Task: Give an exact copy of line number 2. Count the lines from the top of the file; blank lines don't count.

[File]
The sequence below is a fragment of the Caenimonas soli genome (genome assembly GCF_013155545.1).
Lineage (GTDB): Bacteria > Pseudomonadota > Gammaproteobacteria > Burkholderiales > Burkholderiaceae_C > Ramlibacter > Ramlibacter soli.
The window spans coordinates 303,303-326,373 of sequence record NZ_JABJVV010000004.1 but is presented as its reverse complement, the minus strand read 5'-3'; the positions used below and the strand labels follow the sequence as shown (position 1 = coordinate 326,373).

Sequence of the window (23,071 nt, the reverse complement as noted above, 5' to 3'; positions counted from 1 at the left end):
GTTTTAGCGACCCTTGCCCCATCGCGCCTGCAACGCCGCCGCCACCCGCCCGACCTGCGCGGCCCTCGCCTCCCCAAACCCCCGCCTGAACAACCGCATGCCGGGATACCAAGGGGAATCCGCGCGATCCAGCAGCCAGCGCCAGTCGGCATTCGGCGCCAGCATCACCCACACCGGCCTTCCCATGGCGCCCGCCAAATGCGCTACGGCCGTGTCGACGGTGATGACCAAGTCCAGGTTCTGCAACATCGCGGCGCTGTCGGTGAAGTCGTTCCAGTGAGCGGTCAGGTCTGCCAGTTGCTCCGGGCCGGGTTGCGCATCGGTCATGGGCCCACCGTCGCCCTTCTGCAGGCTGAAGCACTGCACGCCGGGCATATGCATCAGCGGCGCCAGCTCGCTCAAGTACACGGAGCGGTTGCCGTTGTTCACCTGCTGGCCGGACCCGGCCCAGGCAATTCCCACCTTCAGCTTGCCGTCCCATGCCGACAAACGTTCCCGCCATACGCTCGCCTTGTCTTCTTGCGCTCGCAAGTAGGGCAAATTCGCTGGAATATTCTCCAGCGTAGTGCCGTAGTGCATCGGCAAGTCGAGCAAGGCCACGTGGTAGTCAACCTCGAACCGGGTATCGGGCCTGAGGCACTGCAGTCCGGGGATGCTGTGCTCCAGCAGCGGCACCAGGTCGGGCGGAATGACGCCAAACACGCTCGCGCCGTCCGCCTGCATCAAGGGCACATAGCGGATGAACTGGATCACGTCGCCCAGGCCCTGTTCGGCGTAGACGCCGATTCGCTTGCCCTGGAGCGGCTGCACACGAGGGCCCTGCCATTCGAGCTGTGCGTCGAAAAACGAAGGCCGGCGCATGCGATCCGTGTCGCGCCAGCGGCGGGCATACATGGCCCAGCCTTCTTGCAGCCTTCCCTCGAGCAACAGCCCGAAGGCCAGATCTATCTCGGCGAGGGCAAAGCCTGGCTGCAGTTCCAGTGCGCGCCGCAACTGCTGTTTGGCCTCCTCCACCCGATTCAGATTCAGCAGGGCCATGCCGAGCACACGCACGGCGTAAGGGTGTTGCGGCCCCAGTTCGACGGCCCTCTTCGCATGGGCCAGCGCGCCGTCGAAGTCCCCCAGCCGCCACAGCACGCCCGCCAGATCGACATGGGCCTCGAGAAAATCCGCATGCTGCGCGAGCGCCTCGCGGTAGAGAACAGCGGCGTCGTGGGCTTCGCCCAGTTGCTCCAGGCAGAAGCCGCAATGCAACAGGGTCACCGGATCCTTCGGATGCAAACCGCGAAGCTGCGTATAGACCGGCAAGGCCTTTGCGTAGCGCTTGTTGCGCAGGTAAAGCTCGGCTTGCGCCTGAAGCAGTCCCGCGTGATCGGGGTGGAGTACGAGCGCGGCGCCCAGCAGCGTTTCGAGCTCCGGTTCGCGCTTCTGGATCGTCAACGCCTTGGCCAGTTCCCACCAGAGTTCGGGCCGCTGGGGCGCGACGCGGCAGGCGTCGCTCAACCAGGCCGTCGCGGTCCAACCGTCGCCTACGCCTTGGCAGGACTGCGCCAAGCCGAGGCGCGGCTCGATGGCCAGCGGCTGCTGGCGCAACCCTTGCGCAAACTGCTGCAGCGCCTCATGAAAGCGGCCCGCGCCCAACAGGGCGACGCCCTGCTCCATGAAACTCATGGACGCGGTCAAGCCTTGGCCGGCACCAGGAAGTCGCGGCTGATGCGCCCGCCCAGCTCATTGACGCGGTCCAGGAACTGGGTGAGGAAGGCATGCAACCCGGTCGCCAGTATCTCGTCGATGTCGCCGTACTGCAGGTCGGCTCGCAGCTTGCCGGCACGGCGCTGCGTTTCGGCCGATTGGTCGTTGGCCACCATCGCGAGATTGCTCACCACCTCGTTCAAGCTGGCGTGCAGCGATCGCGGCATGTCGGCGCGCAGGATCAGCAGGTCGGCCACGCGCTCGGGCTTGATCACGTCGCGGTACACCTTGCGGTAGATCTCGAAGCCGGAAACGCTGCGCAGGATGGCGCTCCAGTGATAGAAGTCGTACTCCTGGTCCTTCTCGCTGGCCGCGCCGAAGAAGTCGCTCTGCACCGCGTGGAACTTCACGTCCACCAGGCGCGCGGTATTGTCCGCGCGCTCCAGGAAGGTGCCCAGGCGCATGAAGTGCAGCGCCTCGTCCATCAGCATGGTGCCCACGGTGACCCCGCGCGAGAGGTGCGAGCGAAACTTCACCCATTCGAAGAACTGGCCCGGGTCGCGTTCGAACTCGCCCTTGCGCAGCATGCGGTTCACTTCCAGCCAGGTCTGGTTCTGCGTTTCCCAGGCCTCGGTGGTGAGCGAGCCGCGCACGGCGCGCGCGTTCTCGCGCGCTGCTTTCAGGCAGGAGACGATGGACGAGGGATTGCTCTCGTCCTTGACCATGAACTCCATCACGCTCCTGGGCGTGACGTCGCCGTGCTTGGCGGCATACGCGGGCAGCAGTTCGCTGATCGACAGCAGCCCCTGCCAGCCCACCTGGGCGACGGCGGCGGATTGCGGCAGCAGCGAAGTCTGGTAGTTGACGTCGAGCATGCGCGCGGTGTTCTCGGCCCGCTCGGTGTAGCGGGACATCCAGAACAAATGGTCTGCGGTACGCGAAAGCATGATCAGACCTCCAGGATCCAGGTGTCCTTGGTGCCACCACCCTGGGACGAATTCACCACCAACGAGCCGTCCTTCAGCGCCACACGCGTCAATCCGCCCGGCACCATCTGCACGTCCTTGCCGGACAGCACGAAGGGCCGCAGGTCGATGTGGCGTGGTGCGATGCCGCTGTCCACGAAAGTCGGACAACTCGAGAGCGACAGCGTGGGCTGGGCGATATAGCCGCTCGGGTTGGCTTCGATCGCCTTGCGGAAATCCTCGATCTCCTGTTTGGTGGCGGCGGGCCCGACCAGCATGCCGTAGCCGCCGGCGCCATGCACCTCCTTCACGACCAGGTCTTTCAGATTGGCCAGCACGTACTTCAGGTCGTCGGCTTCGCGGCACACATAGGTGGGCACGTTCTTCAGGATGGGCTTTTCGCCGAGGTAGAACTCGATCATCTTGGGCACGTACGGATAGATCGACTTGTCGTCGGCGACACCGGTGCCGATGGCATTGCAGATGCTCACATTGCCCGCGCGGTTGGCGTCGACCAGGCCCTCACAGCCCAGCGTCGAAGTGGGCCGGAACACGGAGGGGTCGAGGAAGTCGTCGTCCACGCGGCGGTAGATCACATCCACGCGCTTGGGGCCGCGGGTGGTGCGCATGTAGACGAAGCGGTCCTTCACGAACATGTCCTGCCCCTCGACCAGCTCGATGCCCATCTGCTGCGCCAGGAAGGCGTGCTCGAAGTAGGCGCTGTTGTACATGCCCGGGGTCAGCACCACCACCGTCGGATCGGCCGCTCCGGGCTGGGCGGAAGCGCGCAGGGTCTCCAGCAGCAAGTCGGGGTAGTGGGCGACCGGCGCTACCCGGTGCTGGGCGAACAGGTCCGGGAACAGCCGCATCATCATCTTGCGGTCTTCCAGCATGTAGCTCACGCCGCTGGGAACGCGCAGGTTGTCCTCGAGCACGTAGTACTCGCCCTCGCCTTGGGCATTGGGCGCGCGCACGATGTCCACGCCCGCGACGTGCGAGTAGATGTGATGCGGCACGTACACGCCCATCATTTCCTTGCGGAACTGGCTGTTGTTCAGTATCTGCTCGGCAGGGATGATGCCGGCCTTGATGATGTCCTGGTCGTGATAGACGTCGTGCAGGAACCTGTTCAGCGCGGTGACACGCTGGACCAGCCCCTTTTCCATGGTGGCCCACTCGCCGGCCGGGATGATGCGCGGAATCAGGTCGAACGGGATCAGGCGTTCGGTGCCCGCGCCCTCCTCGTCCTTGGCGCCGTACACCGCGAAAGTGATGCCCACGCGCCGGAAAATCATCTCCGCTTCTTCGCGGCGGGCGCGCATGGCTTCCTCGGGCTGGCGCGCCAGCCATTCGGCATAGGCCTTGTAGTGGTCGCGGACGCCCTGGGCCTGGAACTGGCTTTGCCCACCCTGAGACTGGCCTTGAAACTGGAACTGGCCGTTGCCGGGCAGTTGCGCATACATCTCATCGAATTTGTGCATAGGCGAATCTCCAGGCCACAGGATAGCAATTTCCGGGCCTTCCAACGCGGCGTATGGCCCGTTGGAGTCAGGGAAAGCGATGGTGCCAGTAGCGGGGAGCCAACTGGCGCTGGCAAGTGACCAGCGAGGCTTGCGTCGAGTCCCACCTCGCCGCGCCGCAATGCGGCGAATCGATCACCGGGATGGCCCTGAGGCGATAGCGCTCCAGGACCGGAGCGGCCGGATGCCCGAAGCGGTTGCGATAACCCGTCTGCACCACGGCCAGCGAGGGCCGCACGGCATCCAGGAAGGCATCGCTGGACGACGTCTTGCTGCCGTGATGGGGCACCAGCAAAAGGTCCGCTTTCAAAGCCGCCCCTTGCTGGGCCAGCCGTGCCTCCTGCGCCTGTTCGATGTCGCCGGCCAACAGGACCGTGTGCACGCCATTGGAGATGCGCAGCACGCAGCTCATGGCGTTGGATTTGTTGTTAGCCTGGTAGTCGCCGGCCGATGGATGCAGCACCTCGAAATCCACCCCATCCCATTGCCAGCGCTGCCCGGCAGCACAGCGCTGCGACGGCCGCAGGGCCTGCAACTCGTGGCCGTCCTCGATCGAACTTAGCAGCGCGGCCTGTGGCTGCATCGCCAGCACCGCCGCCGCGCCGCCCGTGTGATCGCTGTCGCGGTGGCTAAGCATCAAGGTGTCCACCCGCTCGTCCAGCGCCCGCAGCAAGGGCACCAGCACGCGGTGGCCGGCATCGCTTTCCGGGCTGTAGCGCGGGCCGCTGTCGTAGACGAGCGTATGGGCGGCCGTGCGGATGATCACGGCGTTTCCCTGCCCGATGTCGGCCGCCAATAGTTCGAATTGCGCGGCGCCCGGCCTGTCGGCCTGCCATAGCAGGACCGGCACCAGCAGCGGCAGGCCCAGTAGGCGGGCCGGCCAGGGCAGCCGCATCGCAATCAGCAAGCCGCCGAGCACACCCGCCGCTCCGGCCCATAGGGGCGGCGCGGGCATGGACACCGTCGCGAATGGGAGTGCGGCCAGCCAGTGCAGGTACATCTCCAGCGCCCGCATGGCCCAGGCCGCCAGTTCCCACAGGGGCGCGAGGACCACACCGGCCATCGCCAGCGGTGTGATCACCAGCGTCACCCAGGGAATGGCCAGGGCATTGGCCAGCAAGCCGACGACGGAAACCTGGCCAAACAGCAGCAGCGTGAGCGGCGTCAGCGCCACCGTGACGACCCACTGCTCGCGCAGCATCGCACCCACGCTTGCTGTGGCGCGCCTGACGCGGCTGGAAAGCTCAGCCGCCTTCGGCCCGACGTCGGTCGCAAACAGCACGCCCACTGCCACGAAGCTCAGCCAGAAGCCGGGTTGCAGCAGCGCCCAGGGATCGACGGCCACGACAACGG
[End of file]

Lineage (GTDB): Bacteria > Pseudomonadota > Gammaproteobacteria > Burkholderiales > Burkholderiaceae_C > Ramlibacter > Ramlibacter soli.